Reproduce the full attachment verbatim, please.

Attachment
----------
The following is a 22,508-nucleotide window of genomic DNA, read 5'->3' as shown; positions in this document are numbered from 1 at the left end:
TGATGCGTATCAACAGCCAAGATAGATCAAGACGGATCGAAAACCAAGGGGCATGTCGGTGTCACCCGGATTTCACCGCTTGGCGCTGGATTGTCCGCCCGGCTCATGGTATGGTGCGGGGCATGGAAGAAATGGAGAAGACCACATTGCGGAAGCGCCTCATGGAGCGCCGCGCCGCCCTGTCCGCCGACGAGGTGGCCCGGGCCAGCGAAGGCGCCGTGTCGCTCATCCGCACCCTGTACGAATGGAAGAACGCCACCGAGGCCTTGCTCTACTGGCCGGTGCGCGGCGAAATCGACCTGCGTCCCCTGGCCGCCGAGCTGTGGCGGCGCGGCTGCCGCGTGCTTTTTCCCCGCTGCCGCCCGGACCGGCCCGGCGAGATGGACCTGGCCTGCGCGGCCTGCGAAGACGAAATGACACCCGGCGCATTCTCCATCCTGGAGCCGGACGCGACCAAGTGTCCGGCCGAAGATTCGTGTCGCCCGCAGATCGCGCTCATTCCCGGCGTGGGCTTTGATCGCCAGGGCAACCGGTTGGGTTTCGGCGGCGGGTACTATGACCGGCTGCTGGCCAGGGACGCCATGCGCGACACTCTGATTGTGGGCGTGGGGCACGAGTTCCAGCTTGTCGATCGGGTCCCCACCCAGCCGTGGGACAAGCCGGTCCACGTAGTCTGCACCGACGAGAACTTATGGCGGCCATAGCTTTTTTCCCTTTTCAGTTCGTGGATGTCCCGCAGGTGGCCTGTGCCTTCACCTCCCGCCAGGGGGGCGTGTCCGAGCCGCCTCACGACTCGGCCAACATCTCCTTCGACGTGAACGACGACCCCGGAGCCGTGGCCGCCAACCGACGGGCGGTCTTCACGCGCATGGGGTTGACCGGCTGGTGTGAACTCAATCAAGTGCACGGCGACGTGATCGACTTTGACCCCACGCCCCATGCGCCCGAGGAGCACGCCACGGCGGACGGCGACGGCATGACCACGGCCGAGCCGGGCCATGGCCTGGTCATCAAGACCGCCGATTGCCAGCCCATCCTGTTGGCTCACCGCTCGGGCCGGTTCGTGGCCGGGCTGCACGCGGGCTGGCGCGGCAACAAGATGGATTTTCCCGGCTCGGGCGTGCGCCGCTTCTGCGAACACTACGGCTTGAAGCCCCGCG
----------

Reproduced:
The following is a 22,508-nucleotide window of genomic DNA, read 5'->3' as shown; positions in this document are numbered from 1 at the left end:
TGATGCGTATCAACAGCCAAGATAGATCAAGACGGATCGAAAACCAAGGGGCATGTCGGTGTCACCCGGATTTCACCGCTTGGCGCTGGATTGTCCGCCCGGCTCATGGTATGGTGCGGGGCATGGAAGAAATGGAGAAGACCACATTGCGGAAGCGCCTCATGGAGCGCCGCGCCGCCCTGTCCGCCGACGAGGTGGCCCGGGCCAGCGAAGGCGCCGTGTCGCTCATCCGCACCCTGTACGAATGGAAGAACGCCACCGAGGCCTTGCTCTACTGGCCGGTGCGCGGCGAAATCGACCTGCGTCCCCTGGCCGCCGAGCTGTGGCGGCGCGGCTGCCGCGTGCTTTTTCCCCGCTGCCGCCCGGACCGGCCCGGCGAGATGGACCTGGCCTGCGCGGCCTGCGAAGACGAAATGACACCCGGCGCATTCTCCATCCTGGAGCCGGACGCGACCAAGTGTCCGGCCGAAGATTCGTGTCGCCCGCAGATCGCGCTCATTCCCGGCGTGGGCTTTGATCGCCAGGGCAACCGGTTGGGTTTCGGCGGCGGGTACTATGACCGGCTGCTGGCCAGGGACGCCATGCGCGACACTCTGATTGTGGGCGTGGGGCACGAGTTCCAGCTTGTCGATCGGGTCCCCACCCAGCCGTGGGACAAGCCGGTCCACGTAGTCTGCACCGACGAGAACTTATGGCGGCCATAGCTTTTTTCCCTTTTCAGTTCGTGGATGTCCCGCAGGTGGCCTGTGCCTTCACCTCCCGCCAGGGGGGCGTGTCCGAGCCGCCTCACGACTCGGCCAACATCTCCTTCGACGTGAACGACGACCCCGGAGCCGTGGCCGCCAACCGACGGGCGGTCTTCACGCGCATGGGGTTGACCGGCTGGTGTGAACTCAATCAAGTGCACGGCGACGTGATCGACTTTGACCCCACGCCCCATGCGCCCGAGGAGCACGCCACGGCGGACGGCGACGGCATGACCACGGCCGAGCCGGGCCATGGCCTGGTCATCAAGACCGCCGATTGCCAGCCCATCCTGTTGGCTCACCGCTCGGGCCGGTTCGTGGCCGGGCTGCACGCGGGCTGGCGCGGCAACAAGATGGATTTTCCCGGCTCGGGCGTGCGCCGCTTCTGCGAACACTACGGCTTGAAGCCCCGCG